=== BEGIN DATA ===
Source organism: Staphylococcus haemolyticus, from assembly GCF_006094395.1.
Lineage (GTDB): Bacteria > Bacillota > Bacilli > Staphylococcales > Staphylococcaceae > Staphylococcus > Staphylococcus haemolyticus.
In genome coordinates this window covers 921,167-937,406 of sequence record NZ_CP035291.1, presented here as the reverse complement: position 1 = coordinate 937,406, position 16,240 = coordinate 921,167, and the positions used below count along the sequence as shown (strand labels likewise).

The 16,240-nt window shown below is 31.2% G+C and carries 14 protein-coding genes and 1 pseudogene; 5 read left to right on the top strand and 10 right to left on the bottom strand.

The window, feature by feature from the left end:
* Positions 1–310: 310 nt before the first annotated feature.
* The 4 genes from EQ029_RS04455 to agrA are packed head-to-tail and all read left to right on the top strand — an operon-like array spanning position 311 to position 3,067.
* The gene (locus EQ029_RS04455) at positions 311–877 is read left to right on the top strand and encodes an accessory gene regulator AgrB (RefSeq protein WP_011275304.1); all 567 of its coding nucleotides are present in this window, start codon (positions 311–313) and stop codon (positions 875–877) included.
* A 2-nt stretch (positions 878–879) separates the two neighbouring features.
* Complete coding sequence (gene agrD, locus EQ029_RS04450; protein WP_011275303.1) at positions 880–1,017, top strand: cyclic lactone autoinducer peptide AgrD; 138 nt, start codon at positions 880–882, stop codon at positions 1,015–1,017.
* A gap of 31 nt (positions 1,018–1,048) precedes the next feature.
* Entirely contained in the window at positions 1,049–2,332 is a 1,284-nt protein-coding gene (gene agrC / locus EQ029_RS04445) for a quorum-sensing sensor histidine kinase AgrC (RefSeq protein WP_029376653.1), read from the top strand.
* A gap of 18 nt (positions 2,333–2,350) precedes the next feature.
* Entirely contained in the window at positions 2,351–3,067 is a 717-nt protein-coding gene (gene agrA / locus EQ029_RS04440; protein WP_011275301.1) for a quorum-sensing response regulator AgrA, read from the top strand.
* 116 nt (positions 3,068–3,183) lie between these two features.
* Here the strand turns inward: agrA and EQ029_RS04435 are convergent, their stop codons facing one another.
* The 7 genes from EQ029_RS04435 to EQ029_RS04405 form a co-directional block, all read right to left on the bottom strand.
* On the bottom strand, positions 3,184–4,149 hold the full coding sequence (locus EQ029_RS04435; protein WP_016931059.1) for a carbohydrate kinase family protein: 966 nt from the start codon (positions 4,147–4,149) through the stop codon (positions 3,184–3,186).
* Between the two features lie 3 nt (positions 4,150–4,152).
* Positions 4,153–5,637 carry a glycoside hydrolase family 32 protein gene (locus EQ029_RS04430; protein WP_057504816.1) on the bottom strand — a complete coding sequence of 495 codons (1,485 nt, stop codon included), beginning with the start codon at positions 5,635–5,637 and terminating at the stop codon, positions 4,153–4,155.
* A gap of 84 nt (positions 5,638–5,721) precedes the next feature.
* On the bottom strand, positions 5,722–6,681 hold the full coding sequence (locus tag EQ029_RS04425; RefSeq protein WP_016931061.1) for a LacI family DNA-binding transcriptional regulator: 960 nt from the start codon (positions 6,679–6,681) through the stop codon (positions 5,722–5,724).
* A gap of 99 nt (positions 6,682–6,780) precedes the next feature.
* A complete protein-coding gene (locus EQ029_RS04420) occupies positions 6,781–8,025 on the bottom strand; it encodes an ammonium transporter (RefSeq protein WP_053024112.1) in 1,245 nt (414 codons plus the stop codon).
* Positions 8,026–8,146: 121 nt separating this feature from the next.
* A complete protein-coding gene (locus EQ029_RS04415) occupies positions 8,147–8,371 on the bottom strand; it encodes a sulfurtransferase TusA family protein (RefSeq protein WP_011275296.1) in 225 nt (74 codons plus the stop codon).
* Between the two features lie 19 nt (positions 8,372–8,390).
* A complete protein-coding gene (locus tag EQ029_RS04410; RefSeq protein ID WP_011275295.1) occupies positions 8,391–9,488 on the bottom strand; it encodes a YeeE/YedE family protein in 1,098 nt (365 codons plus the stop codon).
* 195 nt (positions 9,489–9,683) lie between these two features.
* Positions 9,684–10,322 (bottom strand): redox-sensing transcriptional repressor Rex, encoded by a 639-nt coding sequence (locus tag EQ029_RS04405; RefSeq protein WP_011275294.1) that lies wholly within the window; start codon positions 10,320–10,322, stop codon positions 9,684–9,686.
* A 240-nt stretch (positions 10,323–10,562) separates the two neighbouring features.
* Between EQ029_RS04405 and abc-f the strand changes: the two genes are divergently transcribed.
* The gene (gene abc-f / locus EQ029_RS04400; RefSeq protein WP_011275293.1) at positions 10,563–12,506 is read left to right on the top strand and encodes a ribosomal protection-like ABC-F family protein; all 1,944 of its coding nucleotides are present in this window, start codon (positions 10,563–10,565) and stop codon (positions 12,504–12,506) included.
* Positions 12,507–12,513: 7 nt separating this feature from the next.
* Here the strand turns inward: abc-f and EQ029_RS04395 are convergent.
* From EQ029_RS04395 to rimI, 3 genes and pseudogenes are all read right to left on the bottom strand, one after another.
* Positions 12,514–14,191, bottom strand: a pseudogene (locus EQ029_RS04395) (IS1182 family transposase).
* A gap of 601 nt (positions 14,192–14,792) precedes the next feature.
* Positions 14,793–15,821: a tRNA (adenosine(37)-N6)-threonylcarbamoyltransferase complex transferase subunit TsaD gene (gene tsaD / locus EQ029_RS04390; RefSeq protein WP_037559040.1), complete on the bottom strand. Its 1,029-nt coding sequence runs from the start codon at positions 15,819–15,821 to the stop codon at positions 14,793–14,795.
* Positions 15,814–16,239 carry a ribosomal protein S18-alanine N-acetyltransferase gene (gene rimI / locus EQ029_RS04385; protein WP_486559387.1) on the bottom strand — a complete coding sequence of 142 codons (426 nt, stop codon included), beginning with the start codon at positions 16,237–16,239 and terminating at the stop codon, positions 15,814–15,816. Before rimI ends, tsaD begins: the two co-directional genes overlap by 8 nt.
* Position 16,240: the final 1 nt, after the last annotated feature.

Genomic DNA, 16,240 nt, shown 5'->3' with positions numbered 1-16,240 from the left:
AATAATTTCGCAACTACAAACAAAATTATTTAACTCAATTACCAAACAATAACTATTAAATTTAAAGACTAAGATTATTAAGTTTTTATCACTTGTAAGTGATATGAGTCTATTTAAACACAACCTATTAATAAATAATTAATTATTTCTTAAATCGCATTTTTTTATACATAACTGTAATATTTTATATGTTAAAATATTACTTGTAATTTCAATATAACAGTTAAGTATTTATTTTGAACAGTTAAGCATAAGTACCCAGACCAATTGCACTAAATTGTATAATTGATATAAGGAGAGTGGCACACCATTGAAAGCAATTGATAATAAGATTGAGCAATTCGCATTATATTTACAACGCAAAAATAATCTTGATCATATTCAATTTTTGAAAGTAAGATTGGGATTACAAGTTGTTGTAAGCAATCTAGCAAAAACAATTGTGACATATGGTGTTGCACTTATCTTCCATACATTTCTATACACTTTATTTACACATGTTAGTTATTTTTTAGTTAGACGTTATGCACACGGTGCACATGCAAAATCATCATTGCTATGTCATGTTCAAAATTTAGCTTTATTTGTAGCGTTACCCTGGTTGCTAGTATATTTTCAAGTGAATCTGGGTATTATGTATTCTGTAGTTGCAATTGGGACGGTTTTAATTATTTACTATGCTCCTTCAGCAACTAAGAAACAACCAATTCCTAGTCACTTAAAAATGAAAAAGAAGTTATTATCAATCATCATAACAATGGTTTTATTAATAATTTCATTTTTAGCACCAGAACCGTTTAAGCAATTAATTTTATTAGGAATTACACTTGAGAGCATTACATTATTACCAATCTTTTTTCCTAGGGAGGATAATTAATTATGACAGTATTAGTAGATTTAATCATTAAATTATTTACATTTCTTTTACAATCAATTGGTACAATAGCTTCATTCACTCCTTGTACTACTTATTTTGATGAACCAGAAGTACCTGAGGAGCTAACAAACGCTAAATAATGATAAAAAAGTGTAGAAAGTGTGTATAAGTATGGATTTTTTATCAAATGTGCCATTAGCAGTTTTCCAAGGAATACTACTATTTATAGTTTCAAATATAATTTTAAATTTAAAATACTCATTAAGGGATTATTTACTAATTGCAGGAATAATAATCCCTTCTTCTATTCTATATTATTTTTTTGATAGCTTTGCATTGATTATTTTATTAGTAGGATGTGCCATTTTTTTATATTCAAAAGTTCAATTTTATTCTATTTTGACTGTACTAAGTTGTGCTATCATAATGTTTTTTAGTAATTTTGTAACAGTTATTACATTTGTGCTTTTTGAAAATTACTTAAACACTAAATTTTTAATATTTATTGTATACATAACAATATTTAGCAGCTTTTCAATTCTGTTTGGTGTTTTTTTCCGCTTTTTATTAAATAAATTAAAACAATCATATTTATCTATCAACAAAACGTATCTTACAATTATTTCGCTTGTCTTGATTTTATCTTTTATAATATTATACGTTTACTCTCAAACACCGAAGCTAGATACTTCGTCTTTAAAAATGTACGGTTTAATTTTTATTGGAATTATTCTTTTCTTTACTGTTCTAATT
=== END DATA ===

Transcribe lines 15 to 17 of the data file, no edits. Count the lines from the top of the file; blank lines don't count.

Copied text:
* 116 nt (positions 3,068–3,183) lie between these two features.
* Here the strand turns inward: agrA and EQ029_RS04435 are convergent, their stop codons facing one another.
* The 7 genes from EQ029_RS04435 to EQ029_RS04405 form a co-directional block, all read right to left on the bottom strand.